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Hornby sees losses widen, but reassures over stock for festive season

Model train maker Hornby has posted widened losses and held off from giving a full-year outlook, but said it is well-stocked for the crucial Christmas season as supply chain woes ease.

The group posted a pre-tax loss of £2.9 million for the six months to September 30 in a “difficult” financial year so far, with the result comparing with losses of £700,000 a year ago.

Last Christmas, Hornby was hit by stock shortages due to shipment delays amid widespread supply chain difficulties.

But it said it is now in a “stronger position”, with shipments from its overseas factories 40% ahead of last year, while it has also stocked up early to ensure it is not left short.

However, the group held back from giving an outlook for the full year, with the outcome “hard to tell” in light of pressures on consumer spending during the all-important Christmas period amid the cost-of-living crisis.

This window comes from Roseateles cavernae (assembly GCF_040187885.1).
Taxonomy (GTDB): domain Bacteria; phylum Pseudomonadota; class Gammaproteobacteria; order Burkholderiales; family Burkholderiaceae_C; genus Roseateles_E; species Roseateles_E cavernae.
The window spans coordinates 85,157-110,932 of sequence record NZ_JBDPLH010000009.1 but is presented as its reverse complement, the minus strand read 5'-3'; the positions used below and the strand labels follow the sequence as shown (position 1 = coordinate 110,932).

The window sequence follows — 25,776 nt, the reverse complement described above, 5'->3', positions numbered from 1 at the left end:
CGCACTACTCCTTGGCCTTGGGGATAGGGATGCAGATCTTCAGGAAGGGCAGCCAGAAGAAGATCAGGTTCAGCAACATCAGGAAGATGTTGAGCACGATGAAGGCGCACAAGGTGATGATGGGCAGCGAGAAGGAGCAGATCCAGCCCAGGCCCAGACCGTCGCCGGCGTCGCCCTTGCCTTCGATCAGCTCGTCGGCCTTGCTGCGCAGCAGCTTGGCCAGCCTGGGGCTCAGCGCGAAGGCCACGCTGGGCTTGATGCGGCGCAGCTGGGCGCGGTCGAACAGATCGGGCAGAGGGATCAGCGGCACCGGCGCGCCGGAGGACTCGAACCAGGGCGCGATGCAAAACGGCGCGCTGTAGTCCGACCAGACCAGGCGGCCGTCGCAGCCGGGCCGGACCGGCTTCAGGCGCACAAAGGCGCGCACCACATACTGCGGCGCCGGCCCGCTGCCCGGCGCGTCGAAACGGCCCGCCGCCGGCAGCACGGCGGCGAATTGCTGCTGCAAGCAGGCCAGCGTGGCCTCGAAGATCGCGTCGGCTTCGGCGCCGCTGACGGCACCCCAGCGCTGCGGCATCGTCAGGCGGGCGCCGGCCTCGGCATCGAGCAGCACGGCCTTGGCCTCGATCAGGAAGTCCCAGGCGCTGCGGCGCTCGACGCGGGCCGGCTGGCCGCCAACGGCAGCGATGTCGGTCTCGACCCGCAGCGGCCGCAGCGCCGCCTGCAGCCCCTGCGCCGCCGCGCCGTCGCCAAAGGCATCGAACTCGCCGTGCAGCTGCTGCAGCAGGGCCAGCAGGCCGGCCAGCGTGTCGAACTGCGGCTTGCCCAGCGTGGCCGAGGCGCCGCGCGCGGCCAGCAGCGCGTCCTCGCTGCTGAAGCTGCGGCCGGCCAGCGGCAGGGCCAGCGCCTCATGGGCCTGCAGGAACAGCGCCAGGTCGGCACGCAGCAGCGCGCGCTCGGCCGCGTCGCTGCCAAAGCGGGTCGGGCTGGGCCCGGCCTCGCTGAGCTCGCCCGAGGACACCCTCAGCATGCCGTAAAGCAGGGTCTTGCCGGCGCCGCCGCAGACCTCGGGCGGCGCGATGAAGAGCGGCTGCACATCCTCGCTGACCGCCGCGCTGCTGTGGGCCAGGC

Hornby’s outgoing executive chairman, Lyndon Davies, said: “We are heading into our key Christmas trading period and right now it is hard to tell what the outcome will be for the full-year results.

“It is over 40 years since the UK last experienced an inflationary shock on the scale we are witnessing today, and the UK economy of the 1970s – with its reliance on highly subsidised and geographically concentrated heavy industry – was incomparably different to the economy of today.”

A year ago, sales in the second half were held back by supply chain problems.

Mr Lyndon said the group is still suffering with late departure dates of shipments as the shipping industry trims capacity by cancelling sailings, while costs are not back to pre-Covid levels, though it has seen container rates continue to fall.

“We have also mitigated potential supply disruptions this Christmas by bringing forward the shipping dates on key product lines, which are already available in our warehouse,” according to the company.

It added that its order book is “very strong and higher than a year ago”.

Sales over the first half lifted 3% to £22.4 million, with those direct from its website soaring by more than 50% and set to rise further over the remaining six months.

Mr Lyndon is soon to pass the reins to Paperchase boss Olly Raeburn, who takes over as chief executive on January 23.

Mr Lyndon will then hand over his executive responsibilities and become non-executive chairman.